It was probably inevitable that Andrew Yeager would end up working in public radio. The son of two teachers, NPR News programs often formed the backdrop to car rides growing up. And it was probably inevitable that Andrew would end up in news after discovering the record button on his tape recorder. He still remembers his first attempted interview - his uncooperative 2-year-old sister.
Originally from east central Indiana, Andrew earned degrees in broadcasting and political science from Otterbein University in Westerville, Ohio. While there he spent more than his fair share of time at WOBN, the student-run radio station. After college Andrew worked for an educational non-profit and volunteered at WMUB in Oxford, Ohio. He ventured into public radio full-time as a reporter for WNIN in Evansville, Ind. Besides covering an array of local stories, Andrew's work has been heard on many public radio programs.
Andrew lives with his wife and two children in Birmingham. When not consumed by public radio work, he's often picking up items strewn about the house by said children, reading or heading out on a bike ride when not enveloped by the Alabama heat.
Alabama lawmakers start this year’s legislative session Tuesday and one item expected to come up is legalizing medical marijuana.
A report released this week says education and business needs to collaborate better to ensure Alabama has enough qualified workers for employers.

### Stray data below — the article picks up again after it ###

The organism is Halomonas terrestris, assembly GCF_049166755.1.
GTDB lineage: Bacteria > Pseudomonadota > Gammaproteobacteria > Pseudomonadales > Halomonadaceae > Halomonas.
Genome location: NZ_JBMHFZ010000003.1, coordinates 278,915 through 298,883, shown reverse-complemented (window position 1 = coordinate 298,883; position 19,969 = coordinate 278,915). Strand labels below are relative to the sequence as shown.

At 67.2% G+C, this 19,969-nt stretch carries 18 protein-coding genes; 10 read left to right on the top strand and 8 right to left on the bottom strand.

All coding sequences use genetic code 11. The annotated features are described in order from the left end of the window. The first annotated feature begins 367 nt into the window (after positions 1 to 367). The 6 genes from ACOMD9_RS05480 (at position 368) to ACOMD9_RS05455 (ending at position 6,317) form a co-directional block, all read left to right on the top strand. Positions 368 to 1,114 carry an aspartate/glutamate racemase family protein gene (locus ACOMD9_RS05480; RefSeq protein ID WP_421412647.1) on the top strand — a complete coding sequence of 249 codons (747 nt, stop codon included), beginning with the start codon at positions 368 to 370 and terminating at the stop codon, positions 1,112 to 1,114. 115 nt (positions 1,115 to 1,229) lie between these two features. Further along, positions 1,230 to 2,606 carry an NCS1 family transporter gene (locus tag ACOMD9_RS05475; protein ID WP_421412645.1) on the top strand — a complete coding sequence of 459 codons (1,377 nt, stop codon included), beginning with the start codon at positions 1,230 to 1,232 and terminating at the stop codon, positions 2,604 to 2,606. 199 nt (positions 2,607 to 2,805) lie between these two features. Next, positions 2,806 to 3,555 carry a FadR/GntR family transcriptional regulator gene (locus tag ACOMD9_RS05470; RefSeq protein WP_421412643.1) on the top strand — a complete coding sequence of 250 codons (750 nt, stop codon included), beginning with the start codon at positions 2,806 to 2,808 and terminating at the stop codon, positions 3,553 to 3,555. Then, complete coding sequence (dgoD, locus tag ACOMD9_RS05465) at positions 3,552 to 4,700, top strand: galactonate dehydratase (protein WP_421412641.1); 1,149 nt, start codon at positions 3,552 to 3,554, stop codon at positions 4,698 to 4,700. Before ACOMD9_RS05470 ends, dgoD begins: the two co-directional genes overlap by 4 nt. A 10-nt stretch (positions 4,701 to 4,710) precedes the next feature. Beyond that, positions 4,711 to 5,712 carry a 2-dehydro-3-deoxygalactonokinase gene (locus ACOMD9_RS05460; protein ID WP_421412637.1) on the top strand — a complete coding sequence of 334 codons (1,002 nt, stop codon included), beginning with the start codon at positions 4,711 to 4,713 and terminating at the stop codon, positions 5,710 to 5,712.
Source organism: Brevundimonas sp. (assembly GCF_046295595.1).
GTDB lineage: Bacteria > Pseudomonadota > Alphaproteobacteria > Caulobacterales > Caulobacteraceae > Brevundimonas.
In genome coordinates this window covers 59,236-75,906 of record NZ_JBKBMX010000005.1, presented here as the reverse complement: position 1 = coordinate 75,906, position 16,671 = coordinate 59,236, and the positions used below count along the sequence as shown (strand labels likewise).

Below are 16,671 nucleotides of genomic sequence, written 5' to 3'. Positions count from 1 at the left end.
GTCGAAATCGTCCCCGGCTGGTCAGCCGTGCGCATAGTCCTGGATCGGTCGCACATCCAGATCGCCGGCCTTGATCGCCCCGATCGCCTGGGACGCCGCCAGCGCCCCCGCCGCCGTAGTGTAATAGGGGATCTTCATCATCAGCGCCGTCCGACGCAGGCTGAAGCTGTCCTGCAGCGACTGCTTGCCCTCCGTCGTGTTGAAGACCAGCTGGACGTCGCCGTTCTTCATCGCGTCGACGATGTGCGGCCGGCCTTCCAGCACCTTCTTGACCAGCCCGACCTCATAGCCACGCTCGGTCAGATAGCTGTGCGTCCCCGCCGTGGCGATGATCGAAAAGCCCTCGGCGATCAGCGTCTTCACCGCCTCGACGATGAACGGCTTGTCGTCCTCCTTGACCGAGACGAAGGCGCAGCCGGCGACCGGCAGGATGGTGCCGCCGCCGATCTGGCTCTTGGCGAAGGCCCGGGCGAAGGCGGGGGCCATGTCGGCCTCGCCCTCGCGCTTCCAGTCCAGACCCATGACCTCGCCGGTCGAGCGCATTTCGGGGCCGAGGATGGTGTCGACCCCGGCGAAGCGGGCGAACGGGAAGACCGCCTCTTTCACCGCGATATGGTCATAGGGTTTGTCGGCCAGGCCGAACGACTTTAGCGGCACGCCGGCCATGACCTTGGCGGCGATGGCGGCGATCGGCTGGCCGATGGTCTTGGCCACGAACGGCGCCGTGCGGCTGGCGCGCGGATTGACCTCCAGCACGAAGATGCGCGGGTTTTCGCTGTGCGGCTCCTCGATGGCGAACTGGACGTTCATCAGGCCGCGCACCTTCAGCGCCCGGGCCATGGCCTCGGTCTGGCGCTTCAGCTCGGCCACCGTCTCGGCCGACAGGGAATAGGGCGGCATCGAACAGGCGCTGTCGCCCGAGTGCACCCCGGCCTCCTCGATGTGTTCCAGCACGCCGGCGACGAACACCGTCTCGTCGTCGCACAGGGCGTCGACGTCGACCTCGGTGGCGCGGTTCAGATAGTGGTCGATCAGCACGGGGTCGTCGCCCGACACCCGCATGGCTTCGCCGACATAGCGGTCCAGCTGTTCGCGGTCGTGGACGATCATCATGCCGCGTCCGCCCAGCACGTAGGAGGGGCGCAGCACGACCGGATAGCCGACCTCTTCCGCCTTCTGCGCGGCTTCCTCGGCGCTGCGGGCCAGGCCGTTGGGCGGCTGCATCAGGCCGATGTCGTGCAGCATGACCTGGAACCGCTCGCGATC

Conversations about race are often fraught and complicated. A production this weekend in Birmingham tackles that topic through opera. “Independence Eve” is a contemporary work staged by Opera Birmingham.
When the U.S. Senate returns from the holiday break, there will be one overriding issue: impeachment. Democratic U.S. Senator Doug Jones shares his thoughts on this and other actions on Capitol Hill.
Friends and family remembered Aniah Blanchard Saturday, a Homewood native who was abducted and killed this fall. Speakers at the funeral told of her caring nature and her faith.
A proposed $40 million development in Birmingham’s civil rights district is being received with caution in some parts of the community.
Sherry Lewis, the former chair of the Birmingham Water Works Board, will not go to prison despite being convicted of two felony ethics charges. A judge sentenced Lewis Thursday.
Industrialization is a major part of Alabama’s history and perhaps the most visible reminder of that in Birmingham is Sloss Furnaces. The historic site is marking the bicentennial with an object in line with that past of iron and steel: the Alabama Bicentennial Children’s Bell.
Democratic presidential candidate Pete Buttigieg spoke about economic and racial inequality at a community leaders meeting in Birmingham Wednesday. It was part of a multi-day campaign swing through the South.
The family of Emantic “EJ” Bradford Jr., a young black man killed by a Hoover police officer a year ago, filed a federal civil rights lawsuit Friday over his death. Attorneys for the family allege the officer did not follow proper procedure.
Alabama often ends up at the bottom in health rankings on indicators such as obesity and high blood pressure. A new initiative launching Tuesday aims to pull Alabama out of the bottom ten among states over the next decade.